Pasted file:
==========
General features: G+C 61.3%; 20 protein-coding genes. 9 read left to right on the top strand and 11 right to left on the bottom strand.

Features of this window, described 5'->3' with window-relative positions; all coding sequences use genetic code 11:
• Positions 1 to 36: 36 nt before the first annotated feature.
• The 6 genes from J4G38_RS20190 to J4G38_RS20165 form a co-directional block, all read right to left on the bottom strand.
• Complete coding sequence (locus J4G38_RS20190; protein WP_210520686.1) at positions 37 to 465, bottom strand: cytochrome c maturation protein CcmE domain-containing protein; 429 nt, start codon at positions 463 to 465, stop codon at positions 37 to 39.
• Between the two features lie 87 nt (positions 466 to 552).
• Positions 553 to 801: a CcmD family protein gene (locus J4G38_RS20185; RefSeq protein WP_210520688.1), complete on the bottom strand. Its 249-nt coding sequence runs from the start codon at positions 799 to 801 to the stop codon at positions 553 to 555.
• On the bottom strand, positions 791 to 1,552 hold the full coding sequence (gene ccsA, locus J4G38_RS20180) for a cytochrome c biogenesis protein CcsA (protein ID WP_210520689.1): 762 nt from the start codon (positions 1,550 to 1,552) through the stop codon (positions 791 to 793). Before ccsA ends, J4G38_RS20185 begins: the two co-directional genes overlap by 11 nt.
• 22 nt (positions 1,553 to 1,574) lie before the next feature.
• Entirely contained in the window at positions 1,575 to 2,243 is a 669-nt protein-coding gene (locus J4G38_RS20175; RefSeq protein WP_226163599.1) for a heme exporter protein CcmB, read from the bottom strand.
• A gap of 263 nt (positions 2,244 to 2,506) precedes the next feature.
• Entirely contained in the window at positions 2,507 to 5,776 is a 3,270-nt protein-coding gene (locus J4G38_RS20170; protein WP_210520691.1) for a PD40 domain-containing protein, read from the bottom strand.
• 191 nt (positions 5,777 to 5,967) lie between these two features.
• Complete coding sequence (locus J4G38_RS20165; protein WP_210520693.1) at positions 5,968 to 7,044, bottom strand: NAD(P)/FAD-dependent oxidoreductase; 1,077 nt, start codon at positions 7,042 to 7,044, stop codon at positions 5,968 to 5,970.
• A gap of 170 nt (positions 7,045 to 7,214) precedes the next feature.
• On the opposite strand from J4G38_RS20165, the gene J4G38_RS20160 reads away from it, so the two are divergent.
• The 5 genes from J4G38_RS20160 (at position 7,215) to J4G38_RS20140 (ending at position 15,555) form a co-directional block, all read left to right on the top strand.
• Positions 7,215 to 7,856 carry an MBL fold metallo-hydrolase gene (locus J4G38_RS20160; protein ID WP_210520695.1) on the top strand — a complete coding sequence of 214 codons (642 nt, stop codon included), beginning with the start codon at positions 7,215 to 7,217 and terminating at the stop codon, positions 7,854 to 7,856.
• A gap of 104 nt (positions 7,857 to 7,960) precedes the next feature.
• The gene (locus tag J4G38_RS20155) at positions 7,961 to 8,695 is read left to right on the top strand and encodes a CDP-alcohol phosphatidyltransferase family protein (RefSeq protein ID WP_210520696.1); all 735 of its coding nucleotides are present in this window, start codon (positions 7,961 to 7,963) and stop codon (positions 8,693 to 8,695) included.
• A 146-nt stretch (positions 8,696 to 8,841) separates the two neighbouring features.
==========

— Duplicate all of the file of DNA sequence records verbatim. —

General features: G+C 61.3%; 20 protein-coding genes. 9 read left to right on the top strand and 11 right to left on the bottom strand.

Features of this window, described 5'->3' with window-relative positions; all coding sequences use genetic code 11:
• Positions 1 to 36: 36 nt before the first annotated feature.
• The 6 genes from J4G38_RS20190 to J4G38_RS20165 form a co-directional block, all read right to left on the bottom strand.
• Complete coding sequence (locus J4G38_RS20190; protein WP_210520686.1) at positions 37 to 465, bottom strand: cytochrome c maturation protein CcmE domain-containing protein; 429 nt, start codon at positions 463 to 465, stop codon at positions 37 to 39.
• Between the two features lie 87 nt (positions 466 to 552).
• Positions 553 to 801: a CcmD family protein gene (locus J4G38_RS20185; RefSeq protein WP_210520688.1), complete on the bottom strand. Its 249-nt coding sequence runs from the start codon at positions 799 to 801 to the stop codon at positions 553 to 555.
• On the bottom strand, positions 791 to 1,552 hold the full coding sequence (gene ccsA, locus J4G38_RS20180) for a cytochrome c biogenesis protein CcsA (protein ID WP_210520689.1): 762 nt from the start codon (positions 1,550 to 1,552) through the stop codon (positions 791 to 793). Before ccsA ends, J4G38_RS20185 begins: the two co-directional genes overlap by 11 nt.
• 22 nt (positions 1,553 to 1,574) lie before the next feature.
• Entirely contained in the window at positions 1,575 to 2,243 is a 669-nt protein-coding gene (locus J4G38_RS20175; RefSeq protein WP_226163599.1) for a heme exporter protein CcmB, read from the bottom strand.
• A gap of 263 nt (positions 2,244 to 2,506) precedes the next feature.
• Entirely contained in the window at positions 2,507 to 5,776 is a 3,270-nt protein-coding gene (locus J4G38_RS20170; protein WP_210520691.1) for a PD40 domain-containing protein, read from the bottom strand.
• 191 nt (positions 5,777 to 5,967) lie between these two features.
• Complete coding sequence (locus J4G38_RS20165; protein WP_210520693.1) at positions 5,968 to 7,044, bottom strand: NAD(P)/FAD-dependent oxidoreductase; 1,077 nt, start codon at positions 7,042 to 7,044, stop codon at positions 5,968 to 5,970.
• A gap of 170 nt (positions 7,045 to 7,214) precedes the next feature.
• On the opposite strand from J4G38_RS20165, the gene J4G38_RS20160 reads away from it, so the two are divergent.
• The 5 genes from J4G38_RS20160 (at position 7,215) to J4G38_RS20140 (ending at position 15,555) form a co-directional block, all read left to right on the top strand.
• Positions 7,215 to 7,856 carry an MBL fold metallo-hydrolase gene (locus J4G38_RS20160; protein ID WP_210520695.1) on the top strand — a complete coding sequence of 214 codons (642 nt, stop codon included), beginning with the start codon at positions 7,215 to 7,217 and terminating at the stop codon, positions 7,854 to 7,856.
• A gap of 104 nt (positions 7,857 to 7,960) precedes the next feature.
• The gene (locus tag J4G38_RS20155) at positions 7,961 to 8,695 is read left to right on the top strand and encodes a CDP-alcohol phosphatidyltransferase family protein (RefSeq protein ID WP_210520696.1); all 735 of its coding nucleotides are present in this window, start codon (positions 7,961 to 7,963) and stop codon (positions 8,693 to 8,695) included.
• A 146-nt stretch (positions 8,696 to 8,841) separates the two neighbouring features.